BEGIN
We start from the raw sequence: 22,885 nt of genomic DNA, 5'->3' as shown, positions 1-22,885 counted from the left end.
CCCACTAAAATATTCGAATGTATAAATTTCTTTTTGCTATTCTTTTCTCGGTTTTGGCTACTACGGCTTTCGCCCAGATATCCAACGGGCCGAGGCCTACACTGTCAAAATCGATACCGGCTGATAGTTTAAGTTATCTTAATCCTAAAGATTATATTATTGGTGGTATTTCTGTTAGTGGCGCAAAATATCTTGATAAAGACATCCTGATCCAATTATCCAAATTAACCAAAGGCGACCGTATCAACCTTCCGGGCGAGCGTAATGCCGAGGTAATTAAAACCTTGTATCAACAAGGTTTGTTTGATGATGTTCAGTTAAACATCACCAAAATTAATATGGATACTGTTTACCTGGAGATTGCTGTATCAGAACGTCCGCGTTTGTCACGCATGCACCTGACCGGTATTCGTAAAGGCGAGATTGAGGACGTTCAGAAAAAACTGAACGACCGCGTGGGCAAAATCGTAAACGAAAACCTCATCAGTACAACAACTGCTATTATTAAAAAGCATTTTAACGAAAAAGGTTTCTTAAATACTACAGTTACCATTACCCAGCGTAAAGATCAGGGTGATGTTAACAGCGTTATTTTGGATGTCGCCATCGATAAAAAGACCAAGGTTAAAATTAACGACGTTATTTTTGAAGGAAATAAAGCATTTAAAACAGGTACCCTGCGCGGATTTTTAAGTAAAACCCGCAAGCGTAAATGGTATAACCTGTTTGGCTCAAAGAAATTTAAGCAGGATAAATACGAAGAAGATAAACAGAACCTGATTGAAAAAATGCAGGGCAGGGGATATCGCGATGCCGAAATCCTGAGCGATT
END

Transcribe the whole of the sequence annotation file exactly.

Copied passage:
We start from the raw sequence: 22,885 nt of genomic DNA, 5'->3' as shown, positions 1-22,885 counted from the left end.
CCCACTAAAATATTCGAATGTATAAATTTCTTTTTGCTATTCTTTTCTCGGTTTTGGCTACTACGGCTTTCGCCCAGATATCCAACGGGCCGAGGCCTACACTGTCAAAATCGATACCGGCTGATAGTTTAAGTTATCTTAATCCTAAAGATTATATTATTGGTGGTATTTCTGTTAGTGGCGCAAAATATCTTGATAAAGACATCCTGATCCAATTATCCAAATTAACCAAAGGCGACCGTATCAACCTTCCGGGCGAGCGTAATGCCGAGGTAATTAAAACCTTGTATCAACAAGGTTTGTTTGATGATGTTCAGTTAAACATCACCAAAATTAATATGGATACTGTTTACCTGGAGATTGCTGTATCAGAACGTCCGCGTTTGTCACGCATGCACCTGACCGGTATTCGTAAAGGCGAGATTGAGGACGTTCAGAAAAAACTGAACGACCGCGTGGGCAAAATCGTAAACGAAAACCTCATCAGTACAACAACTGCTATTATTAAAAAGCATTTTAACGAAAAAGGTTTCTTAAATACTACAGTTACCATTACCCAGCGTAAAGATCAGGGTGATGTTAACAGCGTTATTTTGGATGTCGCCATCGATAAAAAGACCAAGGTTAAAATTAACGACGTTATTTTTGAAGGAAATAAAGCATTTAAAACAGGTACCCTGCGCGGATTTTTAAGTAAAACCCGCAAGCGTAAATGGTATAACCTGTTTGGCTCAAAGAAATTTAAGCAGGATAAATACGAAGAAGATAAACAGAACCTGATTGAAAAAATGCAGGGCAGGGGATATCGCGATGCCGAAATCCTGAGCGATT